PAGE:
items-of-necessity.jpgRight now, I work full-time in an antique gallery, so my time for calligraphy is carefully carved out of a work//friends//family schedule.  When I have a day off, I try to carve out multi-hour blocks where it’s just me, a pot of espresso, and vast stretches of paper.  Some days, I work on practicing one particular hand – either learning a new one or refining an old standby.  Last week, I gathered a couple of favorite books of poetry, a box of oil pastels, and a big, blank sketchpad.  I gave myself a deadline by which to produce a project.  Didn’t have to be completely refined, but it had to be a complete, start-to-finish 2D expression… sort of an extension of the gesture drawing concept that my professors used in college to train our eyes for quick drawing. 

 So…

1) picked poem.  Rainer Maria Rilke is a favorite of mine, and his Book of Hours was my favorite Christmas gift last year (thanks, Ann!).  I dearly love the German language, so I decided to play with the un-translated version of I,17 of “The Book of a Monastic Life.”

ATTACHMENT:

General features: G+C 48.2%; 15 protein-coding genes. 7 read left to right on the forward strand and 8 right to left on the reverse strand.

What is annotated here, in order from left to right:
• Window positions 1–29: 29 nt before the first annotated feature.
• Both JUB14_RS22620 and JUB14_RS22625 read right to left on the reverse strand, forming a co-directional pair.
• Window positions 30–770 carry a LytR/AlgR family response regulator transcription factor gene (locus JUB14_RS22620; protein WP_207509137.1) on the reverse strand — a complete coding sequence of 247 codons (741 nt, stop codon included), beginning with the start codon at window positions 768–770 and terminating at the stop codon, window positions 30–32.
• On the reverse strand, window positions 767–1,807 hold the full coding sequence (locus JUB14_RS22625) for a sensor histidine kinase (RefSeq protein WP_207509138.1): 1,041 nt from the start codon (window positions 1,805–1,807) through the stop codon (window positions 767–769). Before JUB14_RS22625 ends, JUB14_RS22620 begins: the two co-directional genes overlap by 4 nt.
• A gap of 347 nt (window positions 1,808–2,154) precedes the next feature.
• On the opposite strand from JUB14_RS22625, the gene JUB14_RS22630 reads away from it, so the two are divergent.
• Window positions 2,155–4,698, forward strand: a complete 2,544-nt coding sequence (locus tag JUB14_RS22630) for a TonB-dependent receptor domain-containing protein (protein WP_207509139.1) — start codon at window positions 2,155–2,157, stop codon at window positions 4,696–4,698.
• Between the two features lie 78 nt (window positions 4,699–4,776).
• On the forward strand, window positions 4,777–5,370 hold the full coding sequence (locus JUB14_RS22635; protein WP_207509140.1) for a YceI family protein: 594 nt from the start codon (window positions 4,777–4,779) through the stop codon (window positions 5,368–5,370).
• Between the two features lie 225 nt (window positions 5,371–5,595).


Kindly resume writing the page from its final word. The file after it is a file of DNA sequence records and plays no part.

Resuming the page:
3) read through a few times to get a feel for the natural divisions of the text… read in English and German, playing with the differences to get a fuller sense of Rilke’s meaning. 

2) pick a hand (any hand!)… i’ve been playing around with an upright italic for a little while now, so I decided to continue for today.

3) choose a simple layout (this is where I most often get bogged down, so for the purpose of this exercise, I exaggerated the simplicity).  The goal was to begin and end in one afternoon, so this was streamlined.

4) Letter!!  This is the fun part.

5) Play with conceptual/aesthetic embellishment.  The English translation of this poem talks about ill-matched threads woven into a single cloth… so, feeling experimental, I started to lay down stripes of color according to the order of the oil pastels in the box. 

 Because I wasn’t working on a particular project (for a particular client), I got to play with ideas and techniques that, in the end, I’m not sure I completely loved… but I got to play!  and now I know.  I’m not displeased with the “finished” product, but I keep spotting ways to tweak it.  I suppose that’s part of the exercise, too!  so here it is…
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